What is a Sublease?
Subleasing is one of the more complicated concepts in the world of leasing, mostly because it isn’t an extremely common practice. That being said, certain situations will call for a sublease agreement.
We’ve put together everything you could ever need to know about what a sublease is and when you should do one, so you’ll never find yourself in the dark as a renter.
A sublease by definition
Subleasing is the act of renting a space for a short time period within a larger, pre-existing rental agreement. In simple terms, a tenant rents out their apartment to a third party for the remainder of, or a portion of, an existing lease.
What to keep in mind if you’re considering subleasing
Because of the sometimes complex nature of a sublease, asking, “What is a sublease,” is not enough to make sure you have a full understanding of the concept. There are several considerations to keep in mind regardless of the specifics of your potential sublease.
One, you should never enter into a sublease – either as the renter or the rentee – without the knowledge of the property owner. Many assume that as long as subletting is not explicitly prohibited in the original lease, that there is no reason to inform the property owner. Though subletting laws vary from state to state, in most cases, it’s required that the landlord or property manager be notified.
And two, tenants who are subletting a room or apartment are bound to the initial lease agreement, just like the permanent tenant is. That means if their lease expires and they choose not to renew it, you’ll either have to sign a new lease agreement with you as the permanent tenant or find a new place to live.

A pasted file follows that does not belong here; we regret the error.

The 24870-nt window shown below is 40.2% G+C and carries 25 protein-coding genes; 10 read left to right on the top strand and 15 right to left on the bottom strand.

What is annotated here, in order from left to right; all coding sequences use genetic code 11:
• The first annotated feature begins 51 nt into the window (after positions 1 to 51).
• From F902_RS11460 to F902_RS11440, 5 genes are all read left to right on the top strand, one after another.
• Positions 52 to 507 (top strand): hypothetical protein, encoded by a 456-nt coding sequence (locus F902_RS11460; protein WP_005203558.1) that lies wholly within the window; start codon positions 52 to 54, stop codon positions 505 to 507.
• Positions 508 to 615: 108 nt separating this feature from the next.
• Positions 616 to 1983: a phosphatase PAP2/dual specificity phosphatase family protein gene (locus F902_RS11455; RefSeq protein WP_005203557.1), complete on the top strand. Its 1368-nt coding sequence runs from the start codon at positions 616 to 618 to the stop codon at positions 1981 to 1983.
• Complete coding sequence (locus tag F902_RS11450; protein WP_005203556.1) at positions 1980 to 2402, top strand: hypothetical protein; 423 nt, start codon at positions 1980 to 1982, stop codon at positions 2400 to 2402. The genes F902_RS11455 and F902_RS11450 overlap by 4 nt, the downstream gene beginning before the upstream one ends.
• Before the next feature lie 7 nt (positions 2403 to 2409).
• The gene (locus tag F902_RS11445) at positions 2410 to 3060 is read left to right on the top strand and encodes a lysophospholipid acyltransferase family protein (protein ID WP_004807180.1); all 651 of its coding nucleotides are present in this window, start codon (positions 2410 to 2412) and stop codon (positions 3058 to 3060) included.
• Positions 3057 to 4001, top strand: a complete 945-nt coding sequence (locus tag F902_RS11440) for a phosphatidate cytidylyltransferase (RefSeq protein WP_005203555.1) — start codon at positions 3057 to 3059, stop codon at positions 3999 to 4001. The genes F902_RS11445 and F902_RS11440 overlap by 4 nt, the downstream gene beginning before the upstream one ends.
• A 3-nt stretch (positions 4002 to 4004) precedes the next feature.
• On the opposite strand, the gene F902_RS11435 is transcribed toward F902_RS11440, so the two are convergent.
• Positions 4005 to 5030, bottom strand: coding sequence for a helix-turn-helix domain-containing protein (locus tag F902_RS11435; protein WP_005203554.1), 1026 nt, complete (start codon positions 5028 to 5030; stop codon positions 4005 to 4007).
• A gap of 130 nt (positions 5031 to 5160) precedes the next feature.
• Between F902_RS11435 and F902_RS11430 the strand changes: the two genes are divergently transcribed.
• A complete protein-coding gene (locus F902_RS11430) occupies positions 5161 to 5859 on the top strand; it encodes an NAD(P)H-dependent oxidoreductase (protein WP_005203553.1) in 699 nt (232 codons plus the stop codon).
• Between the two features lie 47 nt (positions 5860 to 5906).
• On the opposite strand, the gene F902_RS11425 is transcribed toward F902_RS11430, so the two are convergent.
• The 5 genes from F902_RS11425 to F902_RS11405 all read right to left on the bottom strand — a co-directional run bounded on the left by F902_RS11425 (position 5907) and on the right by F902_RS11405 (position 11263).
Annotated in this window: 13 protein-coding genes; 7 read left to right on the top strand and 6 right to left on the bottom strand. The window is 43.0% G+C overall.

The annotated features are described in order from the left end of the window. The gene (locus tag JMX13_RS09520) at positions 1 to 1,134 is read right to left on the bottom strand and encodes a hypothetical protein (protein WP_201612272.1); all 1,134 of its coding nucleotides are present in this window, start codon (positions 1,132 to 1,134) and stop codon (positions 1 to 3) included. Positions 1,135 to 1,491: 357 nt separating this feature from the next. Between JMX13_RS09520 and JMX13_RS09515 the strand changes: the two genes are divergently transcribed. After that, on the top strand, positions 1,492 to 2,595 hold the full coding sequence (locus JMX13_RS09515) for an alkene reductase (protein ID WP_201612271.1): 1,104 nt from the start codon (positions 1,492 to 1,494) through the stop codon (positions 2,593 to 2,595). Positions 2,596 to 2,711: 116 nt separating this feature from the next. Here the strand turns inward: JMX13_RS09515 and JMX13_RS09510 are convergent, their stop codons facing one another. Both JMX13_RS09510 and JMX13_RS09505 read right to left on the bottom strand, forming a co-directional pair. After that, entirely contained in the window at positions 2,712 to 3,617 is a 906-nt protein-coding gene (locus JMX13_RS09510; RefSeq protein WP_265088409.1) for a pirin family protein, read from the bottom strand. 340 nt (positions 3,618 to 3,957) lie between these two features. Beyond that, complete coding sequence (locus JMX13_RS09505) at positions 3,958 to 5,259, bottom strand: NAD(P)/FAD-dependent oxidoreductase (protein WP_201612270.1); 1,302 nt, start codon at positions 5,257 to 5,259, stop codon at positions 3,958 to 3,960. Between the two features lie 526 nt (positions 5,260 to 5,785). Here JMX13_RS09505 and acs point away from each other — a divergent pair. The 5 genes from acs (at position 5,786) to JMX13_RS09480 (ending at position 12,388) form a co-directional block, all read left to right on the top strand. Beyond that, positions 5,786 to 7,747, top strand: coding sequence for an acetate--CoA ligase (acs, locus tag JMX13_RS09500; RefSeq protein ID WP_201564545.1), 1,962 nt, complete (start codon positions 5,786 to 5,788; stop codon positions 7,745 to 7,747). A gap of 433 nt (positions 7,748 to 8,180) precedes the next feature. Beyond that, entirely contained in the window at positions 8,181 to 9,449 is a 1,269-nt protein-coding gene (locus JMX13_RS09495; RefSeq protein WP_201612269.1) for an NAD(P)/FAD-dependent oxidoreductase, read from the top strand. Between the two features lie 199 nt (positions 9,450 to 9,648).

When should you sign a sublease?
There are several reasons that one might want to take on a sublease.
One example is if you’re unable to afford the entirety of a month’s rent on your own. Because rent is increasing in many cities across the nation, many renters are finding themselves unable to afford to live alone. Signing a sublease is a great way to live in a reasonable apartment and pay a reasonable amount.
If you’re new to the city you plan on living in, subleasing can be a fantastic way to get adjusted prior to signing a long-term lease of your own. When you have a chance to live in an apartment temporarily, you have time to find out what part of town you like, what commuting is like and determine whether or not you’d like to eventually sign a lease of your own.
So, if you’re able to sublease your apartment and the property owner is on board, it can be a great way to save some money or allow you to keep your apartment even if you have to leave it for a bit.